Growing Garlic
Every year we do a piece on garlic, because you plant it in October/November and then leave it alone. It is one of those crops that is easy to overlook because, let’s face it, we have our slippers on, our pipes in our mouths and we’re watching the television.



It is healthy. This isn’t a magazine editor putting words in the mouth of his magazine – garlic really is good for you. It has antibacterial, antifungal and antiviral properties.



During the Great War, the government paid farmers a shilling a punnet for garlic bulbs. These were crushed into a paste and smeared onto field dressings to act as an antiseptic. It is estimated that millions of soldiers owed their lives to this plant.



It really does help to keep a number of bacteria at bay, particularly gut-borne bacteria. If you have a gut problem, a curry will soon put it right – mostly because it is packed with vitamins, and the garlic reduces the effect of any bacteria. Needless to say, garlic is a great tonic to feed hens and other livestock. Certain animal preparations are based almost exclusively on garlic.



There are lots of studies that show eating garlic is good for lowering blood pressure, cholesterol and unhardening the arteries. You can’t get much better than that for a small bulb in a stir-fry!



Now that we’re all used to, and indeed adore, the smell of garlic in cooking and elsewhere (I even saw some garlic mint!) it is time we all started to grow it – but you have to be a little careful because there is a knack.





Cultivated garlic comes in many varieties, each developed with a particular use in mind. Do not try to grow supermarket-bought garlic for a crop. It is ideal for growing as a deterrent crop around things like cabbages and peas – good for keeping the mice away. I also use the shoots for stir-fries and salads, and if you let them, chickens will treat themselves to a few mouthfuls too.

If you search you will find many hundreds of garlic varieties – here are a few favourites that grow well in the UK.






Compact, tight garlic with a definite purple skin. They are highly flavoured and grow well with few disease problems.






Good keeping qualities – will last for a year and still be useable. They have larger corms with good flavour and can be planted as late as spring.





This is an ancient hardneck type, probably introduced by herdsmen off the steppes of the Ukraine. Produces attractive rocamboles or floral spikes that should be snapped off and enjoyed roasted or stir-fried.





A large, softneck white garlic from south-west France. It is also grown at the Garlic Farm on the Isle of Wight.






This plant produces a flowering head that is 5ft tall. Each bulb is approximately 5–6in across, and is harvested in July. It is completely impressive – even if it isn’t a garlic!





White Hispanic softneck garlic that grows very well in the UK. Produces large corms with a mild flavour.


For good crops for the kitchen, buy in specialist grower’s corms from a garlic supplier or supermarket.




Garlic varieties come in two forms. Most of the garlic from the supermarket is softneck, which are characterised by a lot of corms and papery outer tissue around the neck. Each corm is fuller in flavour than the hardneck varieties that are characterised by larger bulbs, a central stalk that is hard, and possibly some bulbules at the end of the stalk.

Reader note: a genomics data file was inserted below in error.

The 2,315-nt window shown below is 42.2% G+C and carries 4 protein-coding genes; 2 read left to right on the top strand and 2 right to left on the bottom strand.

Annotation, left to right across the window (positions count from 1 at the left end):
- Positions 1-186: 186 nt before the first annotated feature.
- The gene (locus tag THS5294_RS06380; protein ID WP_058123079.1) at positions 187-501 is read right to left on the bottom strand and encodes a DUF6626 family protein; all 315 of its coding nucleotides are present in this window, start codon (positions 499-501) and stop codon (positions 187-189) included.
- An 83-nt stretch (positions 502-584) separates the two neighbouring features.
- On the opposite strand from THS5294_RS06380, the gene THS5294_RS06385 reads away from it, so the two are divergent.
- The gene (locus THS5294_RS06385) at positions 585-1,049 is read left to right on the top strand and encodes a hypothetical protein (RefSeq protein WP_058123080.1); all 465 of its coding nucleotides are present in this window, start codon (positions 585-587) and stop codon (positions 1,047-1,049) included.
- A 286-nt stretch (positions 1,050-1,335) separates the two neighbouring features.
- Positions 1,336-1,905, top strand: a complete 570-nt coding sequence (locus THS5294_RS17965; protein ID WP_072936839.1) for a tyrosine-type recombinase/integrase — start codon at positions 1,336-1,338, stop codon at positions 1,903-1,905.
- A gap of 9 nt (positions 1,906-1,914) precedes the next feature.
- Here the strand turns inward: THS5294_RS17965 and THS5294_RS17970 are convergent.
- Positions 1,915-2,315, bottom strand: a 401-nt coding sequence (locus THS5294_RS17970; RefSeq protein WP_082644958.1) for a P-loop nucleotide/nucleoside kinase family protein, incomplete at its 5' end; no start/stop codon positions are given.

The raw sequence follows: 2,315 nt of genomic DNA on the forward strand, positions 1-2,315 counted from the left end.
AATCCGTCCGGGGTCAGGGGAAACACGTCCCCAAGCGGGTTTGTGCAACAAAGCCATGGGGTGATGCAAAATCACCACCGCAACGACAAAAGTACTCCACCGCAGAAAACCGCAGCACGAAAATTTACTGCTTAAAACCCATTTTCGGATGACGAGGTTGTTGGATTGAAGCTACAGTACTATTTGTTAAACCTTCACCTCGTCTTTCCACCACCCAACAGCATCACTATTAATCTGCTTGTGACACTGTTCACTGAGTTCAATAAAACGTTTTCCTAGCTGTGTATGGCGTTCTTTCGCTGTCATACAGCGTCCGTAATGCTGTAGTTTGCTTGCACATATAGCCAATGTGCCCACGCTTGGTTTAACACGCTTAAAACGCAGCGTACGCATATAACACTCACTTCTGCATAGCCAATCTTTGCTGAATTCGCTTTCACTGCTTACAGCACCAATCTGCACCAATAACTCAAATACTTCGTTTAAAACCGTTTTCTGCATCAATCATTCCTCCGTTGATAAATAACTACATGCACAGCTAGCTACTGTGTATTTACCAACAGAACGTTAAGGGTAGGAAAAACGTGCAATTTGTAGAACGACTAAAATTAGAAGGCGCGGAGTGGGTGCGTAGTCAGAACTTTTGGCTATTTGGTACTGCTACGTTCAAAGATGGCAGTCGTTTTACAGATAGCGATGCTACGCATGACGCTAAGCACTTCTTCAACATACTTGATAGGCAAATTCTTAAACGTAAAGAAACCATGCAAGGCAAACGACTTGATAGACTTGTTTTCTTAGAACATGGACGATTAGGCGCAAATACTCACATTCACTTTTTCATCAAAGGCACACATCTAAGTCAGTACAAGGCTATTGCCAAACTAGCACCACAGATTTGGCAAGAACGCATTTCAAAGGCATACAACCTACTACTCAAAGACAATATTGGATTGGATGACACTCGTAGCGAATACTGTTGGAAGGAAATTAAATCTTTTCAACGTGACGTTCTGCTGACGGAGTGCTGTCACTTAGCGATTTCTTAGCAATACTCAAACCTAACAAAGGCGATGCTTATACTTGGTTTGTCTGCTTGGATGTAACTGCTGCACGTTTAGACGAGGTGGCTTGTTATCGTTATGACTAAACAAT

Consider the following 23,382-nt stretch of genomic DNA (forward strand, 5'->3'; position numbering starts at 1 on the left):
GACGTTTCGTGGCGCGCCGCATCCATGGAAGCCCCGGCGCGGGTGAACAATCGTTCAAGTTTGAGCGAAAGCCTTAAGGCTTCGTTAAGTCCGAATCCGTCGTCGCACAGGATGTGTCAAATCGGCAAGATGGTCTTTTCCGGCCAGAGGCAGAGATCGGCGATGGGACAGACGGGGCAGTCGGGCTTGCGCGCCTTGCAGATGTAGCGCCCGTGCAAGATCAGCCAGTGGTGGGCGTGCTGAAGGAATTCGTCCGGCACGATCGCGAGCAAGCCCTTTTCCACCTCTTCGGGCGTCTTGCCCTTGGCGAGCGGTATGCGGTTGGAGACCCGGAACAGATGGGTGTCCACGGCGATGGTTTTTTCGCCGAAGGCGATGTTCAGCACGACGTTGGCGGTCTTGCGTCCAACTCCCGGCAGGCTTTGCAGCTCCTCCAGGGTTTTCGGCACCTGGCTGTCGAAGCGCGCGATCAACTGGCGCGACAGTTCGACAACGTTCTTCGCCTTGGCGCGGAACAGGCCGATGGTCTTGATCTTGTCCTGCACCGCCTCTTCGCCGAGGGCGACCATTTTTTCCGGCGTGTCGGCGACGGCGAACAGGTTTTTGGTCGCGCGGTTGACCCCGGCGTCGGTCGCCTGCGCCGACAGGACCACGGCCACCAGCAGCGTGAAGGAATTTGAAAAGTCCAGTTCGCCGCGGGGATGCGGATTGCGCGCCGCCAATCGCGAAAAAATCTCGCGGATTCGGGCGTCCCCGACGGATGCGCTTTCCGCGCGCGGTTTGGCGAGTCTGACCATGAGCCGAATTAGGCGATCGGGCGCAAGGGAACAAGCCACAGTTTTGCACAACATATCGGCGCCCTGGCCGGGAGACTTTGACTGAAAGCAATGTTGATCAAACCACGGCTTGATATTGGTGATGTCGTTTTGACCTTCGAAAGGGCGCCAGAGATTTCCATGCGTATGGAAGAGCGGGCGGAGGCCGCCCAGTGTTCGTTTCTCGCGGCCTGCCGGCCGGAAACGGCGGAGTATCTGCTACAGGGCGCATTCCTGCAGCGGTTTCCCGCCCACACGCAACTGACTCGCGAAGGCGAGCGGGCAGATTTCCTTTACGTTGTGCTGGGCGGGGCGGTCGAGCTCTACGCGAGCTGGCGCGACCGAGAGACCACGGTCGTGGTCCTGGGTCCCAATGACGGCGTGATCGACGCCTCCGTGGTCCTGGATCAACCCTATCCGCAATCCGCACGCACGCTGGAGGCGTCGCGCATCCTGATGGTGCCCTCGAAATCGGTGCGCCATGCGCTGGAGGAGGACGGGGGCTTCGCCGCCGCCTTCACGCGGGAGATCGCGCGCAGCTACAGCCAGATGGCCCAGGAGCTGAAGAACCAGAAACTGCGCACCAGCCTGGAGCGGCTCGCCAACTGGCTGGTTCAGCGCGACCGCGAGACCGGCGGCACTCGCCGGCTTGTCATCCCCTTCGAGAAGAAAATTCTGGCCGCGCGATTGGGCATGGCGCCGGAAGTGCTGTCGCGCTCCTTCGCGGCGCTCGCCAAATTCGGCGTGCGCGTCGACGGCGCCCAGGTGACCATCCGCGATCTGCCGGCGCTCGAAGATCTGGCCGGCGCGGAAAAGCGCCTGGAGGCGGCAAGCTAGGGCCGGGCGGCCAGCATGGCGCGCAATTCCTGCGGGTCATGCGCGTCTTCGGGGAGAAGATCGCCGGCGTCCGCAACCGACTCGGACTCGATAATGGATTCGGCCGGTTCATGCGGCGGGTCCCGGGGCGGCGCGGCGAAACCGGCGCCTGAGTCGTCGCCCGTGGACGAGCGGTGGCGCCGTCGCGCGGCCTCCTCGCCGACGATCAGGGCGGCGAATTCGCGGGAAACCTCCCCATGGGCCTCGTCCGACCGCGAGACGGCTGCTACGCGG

Your soil should be rich, with plenty of sand and good drainage material. Garlic likes a good, sunny position and grows quickly. If you have wet soil, fungus can spoil your crop. If you can smell garlic you will find there is usually a problem, because the garlic aroma is produced only when the plant is under attack or is damaged in some way.



Garlic should be planted anytime between October and late November, and once established will easily cope with hard frosts. Indeed, the colder the weather, some say, the better the flavour.



Simply break apart the corms from the garlic bulb and plant them upright – with the flat end lower – around 5cm (2in) deep in soft soil. Cover and gently firm them in. This is an important step because the roots will push them out of the soil otherwise.



Space them at 10cm (4in) intervals, and the rows should be 50cm (18in) apart.



Garlic needs to be weeded regularly and fed probably once a month. I know, I have said this before, but it stands repeating: any plant that makes strong flavours or colours needs a lot of nutrients to supply all those large molecules. Low nutrients means poor garlic – and this is especially true if they are growing in containers.





When the leaves start to turn yellow in late July and early August it is time to lift them. Use a trowel to help you lift them rather than just pulling on the plant. Get them out of the rain and dry them off in the shed, unless the sun is cracking the flags! If August is wet, get them up and out of the soil quickly or they will start to sprout.



Do not attempt to save any of your garlic for next year’s crop. They build up disease and the results are always disappointing. It is much better to buy new stock each season.